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Sardarian v. Federal Emergency Management Agency

United States District Court, D. Connecticut

January 16, 2020

ARKADY SARDARIAN, Plaintiff,
v.
FEDERAL EMERGENCY MANAGEMENT AGENCY; DEAN J. SAVRAMIS, in his official capacity; and DEPARTMENT OF EMERGENCY SERVICES & PUBLIC PROTECTION, DIVISION OF CONNECTICUT EMERGENCY MANAGEMENT & HOMELAND SECURITY; WILLIAM J. HACKETT, GEMMA FABRIS, AND KEN DUMAIS, in their official capacity; and TOWN OF WESTPORT, CONNECTICUT; JIM MARPE, ROBERT E. YOST, ANDREW KINGSBURY, AND MICHELE ONOFRIO, in their official capacity; Defendants.

          RULING ON PLAINTIFF'S MOTION TO AMEND COMPLAINT [DOC. 87]

          CHARLES S. HAIGHT, JR. SENIOR UNITED STATES DISTRICT JUDGE

         In this action alleging statutory violations for termination of previously awarded federal hazard mitigation funds for his residence in Westport, Connecticut, pro se Plaintiff Arkady Sardarian has now submitted a motion to amend his Complaint without attaching a proposed amended complaint or a memorandum of law. See Doc. 87. Plaintiff states in his motion that he is waiting to file his proposed amended complaint until "after Connecticut State Defendants file their Reply to Plaintiff's Opposition [Doc. 42] to [their] Motion to Dismiss [Doc. 41]." See Doc. 87, at 1 (emphasis in original).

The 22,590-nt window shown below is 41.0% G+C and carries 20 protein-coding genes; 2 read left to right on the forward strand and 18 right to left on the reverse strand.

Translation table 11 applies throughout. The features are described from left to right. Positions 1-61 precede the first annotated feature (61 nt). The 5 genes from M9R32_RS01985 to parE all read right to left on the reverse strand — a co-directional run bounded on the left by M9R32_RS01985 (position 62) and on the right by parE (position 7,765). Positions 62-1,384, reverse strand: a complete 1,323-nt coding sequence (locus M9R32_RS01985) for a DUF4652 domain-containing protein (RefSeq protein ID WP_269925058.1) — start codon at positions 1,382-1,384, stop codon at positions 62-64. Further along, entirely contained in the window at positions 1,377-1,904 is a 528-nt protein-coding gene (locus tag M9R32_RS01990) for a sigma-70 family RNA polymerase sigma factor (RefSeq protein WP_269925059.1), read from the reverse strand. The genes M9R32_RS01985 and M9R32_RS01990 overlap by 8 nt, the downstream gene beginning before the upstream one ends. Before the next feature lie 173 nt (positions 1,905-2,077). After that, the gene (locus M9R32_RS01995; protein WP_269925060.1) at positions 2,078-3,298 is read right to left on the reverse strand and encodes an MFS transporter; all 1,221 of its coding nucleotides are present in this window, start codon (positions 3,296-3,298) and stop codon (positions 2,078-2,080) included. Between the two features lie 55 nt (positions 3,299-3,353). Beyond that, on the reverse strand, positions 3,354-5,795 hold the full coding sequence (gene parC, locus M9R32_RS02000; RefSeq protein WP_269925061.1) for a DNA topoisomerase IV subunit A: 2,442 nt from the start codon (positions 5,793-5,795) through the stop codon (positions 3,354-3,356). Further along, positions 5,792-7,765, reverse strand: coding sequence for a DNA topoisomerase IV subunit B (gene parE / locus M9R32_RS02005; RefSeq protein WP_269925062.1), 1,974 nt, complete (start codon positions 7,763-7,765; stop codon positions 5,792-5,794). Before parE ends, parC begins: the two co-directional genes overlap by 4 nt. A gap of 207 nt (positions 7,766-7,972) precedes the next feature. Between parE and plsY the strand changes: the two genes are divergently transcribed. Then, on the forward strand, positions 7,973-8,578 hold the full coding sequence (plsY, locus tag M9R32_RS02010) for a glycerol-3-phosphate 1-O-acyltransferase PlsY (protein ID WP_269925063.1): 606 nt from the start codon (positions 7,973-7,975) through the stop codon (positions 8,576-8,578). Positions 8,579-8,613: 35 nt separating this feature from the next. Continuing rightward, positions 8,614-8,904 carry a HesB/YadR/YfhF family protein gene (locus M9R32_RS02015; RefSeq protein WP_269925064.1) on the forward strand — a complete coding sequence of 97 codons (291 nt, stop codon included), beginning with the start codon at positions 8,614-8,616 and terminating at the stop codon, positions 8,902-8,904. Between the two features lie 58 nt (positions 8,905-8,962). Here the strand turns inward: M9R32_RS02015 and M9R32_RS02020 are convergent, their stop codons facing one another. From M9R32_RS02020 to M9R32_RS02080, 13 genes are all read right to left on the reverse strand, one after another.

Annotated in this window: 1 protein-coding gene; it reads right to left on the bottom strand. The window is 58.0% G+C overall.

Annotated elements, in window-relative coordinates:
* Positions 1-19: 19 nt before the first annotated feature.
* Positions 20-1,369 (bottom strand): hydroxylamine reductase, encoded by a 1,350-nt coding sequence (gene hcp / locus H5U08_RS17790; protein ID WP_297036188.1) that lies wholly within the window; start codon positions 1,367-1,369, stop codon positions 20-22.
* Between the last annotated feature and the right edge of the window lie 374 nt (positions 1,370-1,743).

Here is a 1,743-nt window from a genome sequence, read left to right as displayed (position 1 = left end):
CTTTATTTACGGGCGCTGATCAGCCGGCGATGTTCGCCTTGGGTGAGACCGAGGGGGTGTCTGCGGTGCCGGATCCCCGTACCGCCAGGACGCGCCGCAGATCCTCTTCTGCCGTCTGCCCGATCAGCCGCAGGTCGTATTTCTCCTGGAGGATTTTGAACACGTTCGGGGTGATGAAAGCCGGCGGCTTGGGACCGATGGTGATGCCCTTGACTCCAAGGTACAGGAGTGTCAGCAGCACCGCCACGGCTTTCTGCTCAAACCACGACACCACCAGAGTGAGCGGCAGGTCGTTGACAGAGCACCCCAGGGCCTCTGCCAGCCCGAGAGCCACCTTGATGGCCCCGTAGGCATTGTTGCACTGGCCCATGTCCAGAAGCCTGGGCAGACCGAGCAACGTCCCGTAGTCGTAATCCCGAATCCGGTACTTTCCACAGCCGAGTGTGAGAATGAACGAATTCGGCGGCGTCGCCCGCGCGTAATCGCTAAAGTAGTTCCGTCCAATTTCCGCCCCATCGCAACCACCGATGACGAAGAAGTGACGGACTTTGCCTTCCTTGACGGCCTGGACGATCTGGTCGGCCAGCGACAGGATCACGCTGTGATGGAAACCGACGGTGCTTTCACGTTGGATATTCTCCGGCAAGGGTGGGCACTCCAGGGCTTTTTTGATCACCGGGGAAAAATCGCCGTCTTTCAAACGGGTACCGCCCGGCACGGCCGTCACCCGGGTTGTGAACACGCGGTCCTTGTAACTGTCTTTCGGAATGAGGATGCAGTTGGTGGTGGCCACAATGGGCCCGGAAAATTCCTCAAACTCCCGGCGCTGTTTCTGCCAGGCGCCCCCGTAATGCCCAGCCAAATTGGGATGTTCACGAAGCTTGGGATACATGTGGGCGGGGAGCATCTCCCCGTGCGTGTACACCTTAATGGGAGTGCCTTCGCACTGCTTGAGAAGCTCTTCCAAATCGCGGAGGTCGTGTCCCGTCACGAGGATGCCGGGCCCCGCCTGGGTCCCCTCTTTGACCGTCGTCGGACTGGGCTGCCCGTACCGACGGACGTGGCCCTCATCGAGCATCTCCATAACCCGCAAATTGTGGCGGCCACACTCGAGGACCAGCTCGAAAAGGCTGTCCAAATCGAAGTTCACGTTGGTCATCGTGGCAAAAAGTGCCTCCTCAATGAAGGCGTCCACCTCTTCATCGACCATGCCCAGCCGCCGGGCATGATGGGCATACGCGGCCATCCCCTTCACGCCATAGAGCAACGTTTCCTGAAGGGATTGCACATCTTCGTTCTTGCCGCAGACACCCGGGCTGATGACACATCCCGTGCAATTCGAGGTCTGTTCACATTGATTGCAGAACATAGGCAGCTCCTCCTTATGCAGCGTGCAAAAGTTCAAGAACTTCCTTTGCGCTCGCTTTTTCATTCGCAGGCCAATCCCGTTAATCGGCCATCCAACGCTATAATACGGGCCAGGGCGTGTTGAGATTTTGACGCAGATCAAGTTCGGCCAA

There are currently three pending motions to dismiss [Doc. 41, 62, and 64], which the Plaintiff would like to be ripe for the Court's adjudication before he drafts his amended complaint. The other defendants in the action have "recently filed their respective Replies [on] January 3, 2020 and January 10, 2020," to their own motions to dismiss [Doc. 62 & 64]. Id. However, the state defendants, who have recently been reinstated as parties in the action after their defaults were set aside, have yet to reply to Plaintiff's opposition [Doc. 42] to their motion to dismiss [Doc. 41].[1]Under these circumstances, Plaintiff argues that he needs time to incorporate "all alleged deficiencies and other necessary changes to the Complaint." Doc. 87, at 1.